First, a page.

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Long Island home prices jump as buyers face limited supply

The supercharged pace of sales comes as Long

The supercharged pace of sales comes as Long Island homebuyers cope with a shortage of homes for sale. Seen here, a home on sale in Westfield, Ind., in September. Credit: AP/Michael Conroy

Long Island's supply of homes for sale plummeted in October, driving up prices as buyers jostled to close deals.

In Suffolk County, the median home price increased year-over-year by 16%, to $470,000 last month, the multiple listing service OneKey MLS reported Monday. Nassau County home prices rose annually by 10.3%, to $590,000.

For homes that went into contract last month, median prices increased by 16% in Suffolk and 15% in Nassau, compared with a year earlier, the listing service reported.

The number of home sales rose by about 25% in Suffolk and 19% in Nassau, compared with the previous October. The rise in pending sales was even more dramatic, as the number of contract signings soared by 34% in Suffolk and 39% in Nassau from a year earlier, the listing service report shows.

The supercharged pace of sales comes as Long Island homebuyers cope with a shortage of listings. The number of residential listings fell year-over-year by 37% in Suffolk and 19% in Nassau. At last month's pace of pending sales, it would take two months to sell all the homes listed in Suffolk and 2.6 months in Nassau. That's far lower than the six- to eight-month supply that brokers say creates a balanced market.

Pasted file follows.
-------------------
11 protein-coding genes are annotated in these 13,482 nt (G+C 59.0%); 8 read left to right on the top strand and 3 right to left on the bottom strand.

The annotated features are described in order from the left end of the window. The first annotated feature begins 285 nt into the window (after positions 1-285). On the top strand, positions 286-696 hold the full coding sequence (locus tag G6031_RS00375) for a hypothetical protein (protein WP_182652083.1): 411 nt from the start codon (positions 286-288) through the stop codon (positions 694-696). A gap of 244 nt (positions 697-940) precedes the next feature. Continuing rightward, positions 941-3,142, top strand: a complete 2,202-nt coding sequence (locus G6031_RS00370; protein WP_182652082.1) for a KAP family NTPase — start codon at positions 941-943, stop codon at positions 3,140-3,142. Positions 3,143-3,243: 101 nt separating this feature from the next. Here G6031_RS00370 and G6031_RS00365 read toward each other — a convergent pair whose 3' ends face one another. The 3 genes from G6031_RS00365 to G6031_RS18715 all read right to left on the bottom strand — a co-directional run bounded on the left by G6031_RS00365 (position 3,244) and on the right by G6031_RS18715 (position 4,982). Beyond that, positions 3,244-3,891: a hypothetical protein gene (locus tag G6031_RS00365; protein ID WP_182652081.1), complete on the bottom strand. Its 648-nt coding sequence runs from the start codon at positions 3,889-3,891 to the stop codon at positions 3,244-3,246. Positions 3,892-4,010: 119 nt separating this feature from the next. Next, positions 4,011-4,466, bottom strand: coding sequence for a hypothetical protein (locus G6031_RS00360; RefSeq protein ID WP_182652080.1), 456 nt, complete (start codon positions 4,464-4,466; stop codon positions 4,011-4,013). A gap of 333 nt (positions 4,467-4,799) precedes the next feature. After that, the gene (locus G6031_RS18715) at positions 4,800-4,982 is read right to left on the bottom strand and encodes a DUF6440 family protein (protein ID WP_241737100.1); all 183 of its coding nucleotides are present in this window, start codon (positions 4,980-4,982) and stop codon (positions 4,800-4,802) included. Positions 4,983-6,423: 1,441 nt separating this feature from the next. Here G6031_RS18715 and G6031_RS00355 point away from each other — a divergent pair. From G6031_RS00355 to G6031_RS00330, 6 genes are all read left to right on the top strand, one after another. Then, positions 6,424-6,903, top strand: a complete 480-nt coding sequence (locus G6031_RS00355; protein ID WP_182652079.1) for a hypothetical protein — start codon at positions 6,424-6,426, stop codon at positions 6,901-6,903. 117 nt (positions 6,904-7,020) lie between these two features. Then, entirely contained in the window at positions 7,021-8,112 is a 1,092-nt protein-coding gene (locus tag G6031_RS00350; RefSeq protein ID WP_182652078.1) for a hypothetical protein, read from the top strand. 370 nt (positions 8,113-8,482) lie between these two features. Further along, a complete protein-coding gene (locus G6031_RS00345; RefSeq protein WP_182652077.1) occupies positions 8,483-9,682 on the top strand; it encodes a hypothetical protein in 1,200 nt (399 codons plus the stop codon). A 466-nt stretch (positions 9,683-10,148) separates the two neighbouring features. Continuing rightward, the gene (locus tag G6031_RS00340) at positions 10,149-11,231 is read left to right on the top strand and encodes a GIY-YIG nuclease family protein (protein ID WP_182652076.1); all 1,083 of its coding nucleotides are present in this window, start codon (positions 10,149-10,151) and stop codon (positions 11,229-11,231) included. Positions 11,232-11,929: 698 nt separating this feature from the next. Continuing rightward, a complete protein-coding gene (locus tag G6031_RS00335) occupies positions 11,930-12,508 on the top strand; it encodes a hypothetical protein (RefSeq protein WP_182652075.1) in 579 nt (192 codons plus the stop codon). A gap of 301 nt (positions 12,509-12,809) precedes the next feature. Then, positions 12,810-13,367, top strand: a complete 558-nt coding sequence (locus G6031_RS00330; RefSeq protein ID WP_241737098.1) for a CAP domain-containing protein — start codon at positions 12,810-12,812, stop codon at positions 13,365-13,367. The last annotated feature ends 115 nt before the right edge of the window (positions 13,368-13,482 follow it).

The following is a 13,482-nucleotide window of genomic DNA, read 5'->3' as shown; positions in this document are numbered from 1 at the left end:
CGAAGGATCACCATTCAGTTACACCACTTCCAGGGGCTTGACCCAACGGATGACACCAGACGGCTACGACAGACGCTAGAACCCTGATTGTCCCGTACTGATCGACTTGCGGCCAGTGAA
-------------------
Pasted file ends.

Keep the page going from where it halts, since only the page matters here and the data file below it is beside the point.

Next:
The strong market gives sellers "more pricing power," said Stephan Mahabir, owner of Exit Realty Advantage in Baldwin. "Buyers have to be more competitive....There’s no more, 'I’ll think about it.' If you see the house on Saturday and say, 'I'll think about it,' it’s gone."

The reasons for the buying surge include record-low interest rates and pent-up demand from the COVID-19 real estate shutdown, which lasted from March until mid-June, said Jim Speer, CEO of OneKey MLS. The average mortgage rate was 2.84% last week, home loan giant Freddie Mac reported.

Many first-time buyers "are just needing to get in on those low interest rates, they don’t want to miss out," Speer said. Plus, he said, "there's still a lot of ground to make up" from the spring shutdown.

"You’re still seeing multiple offers on homes, you’re still seeing bids up above asking price," Speer said. "I would expect it to last at least into early next year."

Despite the rising prices, some homeowners who might consider selling remain on the sidelines, either because they are concerned about whether it's safe to let prospective buyers into their homes during the pandemic, or because they do not yet know whether they will be able to work remotely long-term, Speer said.

"There are some real unknowns," Speer said. "There’s a lot of companies still making those decisions about going back to work. I think that’s hanging over people.... Once those questions are answered, that could spur home sales."

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